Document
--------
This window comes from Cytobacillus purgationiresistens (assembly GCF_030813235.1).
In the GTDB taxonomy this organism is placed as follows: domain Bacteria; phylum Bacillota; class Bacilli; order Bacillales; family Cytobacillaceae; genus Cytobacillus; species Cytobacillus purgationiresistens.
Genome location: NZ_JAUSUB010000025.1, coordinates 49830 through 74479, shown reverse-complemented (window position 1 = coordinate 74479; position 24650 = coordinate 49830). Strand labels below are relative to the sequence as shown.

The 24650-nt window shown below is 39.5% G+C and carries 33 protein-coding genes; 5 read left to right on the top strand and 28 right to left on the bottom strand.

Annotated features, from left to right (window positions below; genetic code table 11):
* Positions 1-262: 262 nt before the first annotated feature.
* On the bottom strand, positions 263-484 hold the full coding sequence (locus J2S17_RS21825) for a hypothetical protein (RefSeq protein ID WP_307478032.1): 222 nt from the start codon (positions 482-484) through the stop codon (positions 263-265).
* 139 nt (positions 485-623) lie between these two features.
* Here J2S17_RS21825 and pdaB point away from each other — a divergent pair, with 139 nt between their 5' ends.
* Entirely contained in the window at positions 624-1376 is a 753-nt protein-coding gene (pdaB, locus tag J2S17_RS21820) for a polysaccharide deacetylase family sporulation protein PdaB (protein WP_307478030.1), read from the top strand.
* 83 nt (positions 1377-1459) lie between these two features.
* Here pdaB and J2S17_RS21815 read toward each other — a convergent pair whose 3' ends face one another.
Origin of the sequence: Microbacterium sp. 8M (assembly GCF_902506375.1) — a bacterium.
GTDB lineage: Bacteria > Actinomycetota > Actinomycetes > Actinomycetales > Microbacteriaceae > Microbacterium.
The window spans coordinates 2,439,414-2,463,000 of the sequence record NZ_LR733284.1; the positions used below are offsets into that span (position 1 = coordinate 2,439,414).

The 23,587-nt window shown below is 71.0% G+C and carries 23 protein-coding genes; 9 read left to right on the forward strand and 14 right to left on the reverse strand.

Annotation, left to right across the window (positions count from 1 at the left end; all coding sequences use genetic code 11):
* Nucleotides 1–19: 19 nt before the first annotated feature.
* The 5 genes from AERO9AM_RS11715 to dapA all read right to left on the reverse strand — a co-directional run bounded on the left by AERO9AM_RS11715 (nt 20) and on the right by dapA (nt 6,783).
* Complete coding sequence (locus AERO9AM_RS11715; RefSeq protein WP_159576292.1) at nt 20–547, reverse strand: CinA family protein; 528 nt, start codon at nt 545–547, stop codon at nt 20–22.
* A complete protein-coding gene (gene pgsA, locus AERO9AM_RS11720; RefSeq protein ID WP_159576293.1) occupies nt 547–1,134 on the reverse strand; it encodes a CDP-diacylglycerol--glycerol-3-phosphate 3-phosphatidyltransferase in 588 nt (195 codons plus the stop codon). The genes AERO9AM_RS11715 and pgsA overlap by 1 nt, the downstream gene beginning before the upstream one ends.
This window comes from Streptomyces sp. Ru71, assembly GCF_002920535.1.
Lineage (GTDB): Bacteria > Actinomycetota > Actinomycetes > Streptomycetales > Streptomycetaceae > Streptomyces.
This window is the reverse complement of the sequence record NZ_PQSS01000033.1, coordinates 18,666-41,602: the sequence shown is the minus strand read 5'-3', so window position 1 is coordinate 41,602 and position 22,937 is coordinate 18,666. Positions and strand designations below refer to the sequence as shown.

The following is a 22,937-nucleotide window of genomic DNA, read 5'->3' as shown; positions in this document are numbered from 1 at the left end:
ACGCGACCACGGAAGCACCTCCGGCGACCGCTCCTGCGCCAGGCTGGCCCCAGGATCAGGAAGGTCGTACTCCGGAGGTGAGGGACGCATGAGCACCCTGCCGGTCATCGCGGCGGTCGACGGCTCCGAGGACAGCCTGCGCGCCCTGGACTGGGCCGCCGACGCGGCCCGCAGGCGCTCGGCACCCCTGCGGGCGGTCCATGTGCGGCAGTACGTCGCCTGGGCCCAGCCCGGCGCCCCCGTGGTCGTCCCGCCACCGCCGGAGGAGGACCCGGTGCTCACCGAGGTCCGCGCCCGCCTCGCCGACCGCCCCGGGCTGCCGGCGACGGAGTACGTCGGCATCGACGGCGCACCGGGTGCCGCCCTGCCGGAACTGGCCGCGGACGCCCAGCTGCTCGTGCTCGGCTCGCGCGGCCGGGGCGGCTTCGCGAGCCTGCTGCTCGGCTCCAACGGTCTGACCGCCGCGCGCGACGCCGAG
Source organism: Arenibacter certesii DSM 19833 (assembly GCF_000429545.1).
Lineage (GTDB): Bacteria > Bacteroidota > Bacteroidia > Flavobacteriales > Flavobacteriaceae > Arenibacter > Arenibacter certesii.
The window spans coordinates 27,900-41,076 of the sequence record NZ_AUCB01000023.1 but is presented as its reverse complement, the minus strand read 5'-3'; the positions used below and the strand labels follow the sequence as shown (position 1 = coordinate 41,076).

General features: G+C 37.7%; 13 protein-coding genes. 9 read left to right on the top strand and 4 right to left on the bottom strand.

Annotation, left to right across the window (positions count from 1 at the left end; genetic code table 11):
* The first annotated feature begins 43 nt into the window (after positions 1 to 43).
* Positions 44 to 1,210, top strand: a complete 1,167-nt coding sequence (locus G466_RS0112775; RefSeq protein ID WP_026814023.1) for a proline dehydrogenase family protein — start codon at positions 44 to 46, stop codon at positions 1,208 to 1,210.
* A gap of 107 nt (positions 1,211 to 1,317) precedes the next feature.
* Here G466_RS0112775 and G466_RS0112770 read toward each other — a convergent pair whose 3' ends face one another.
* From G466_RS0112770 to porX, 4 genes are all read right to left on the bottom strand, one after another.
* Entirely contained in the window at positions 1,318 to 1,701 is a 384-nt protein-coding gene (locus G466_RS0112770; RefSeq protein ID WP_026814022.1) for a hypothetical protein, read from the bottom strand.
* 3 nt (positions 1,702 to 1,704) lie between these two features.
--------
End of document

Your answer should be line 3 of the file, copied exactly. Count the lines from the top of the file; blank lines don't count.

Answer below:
Genome location: NZ_JAUSUB010000025.1, coordinates 49830 through 74479, shown reverse-complemented (window position 1 = coordinate 74479; position 24650 = coordinate 49830). Strand labels below are relative to the sequence as shown.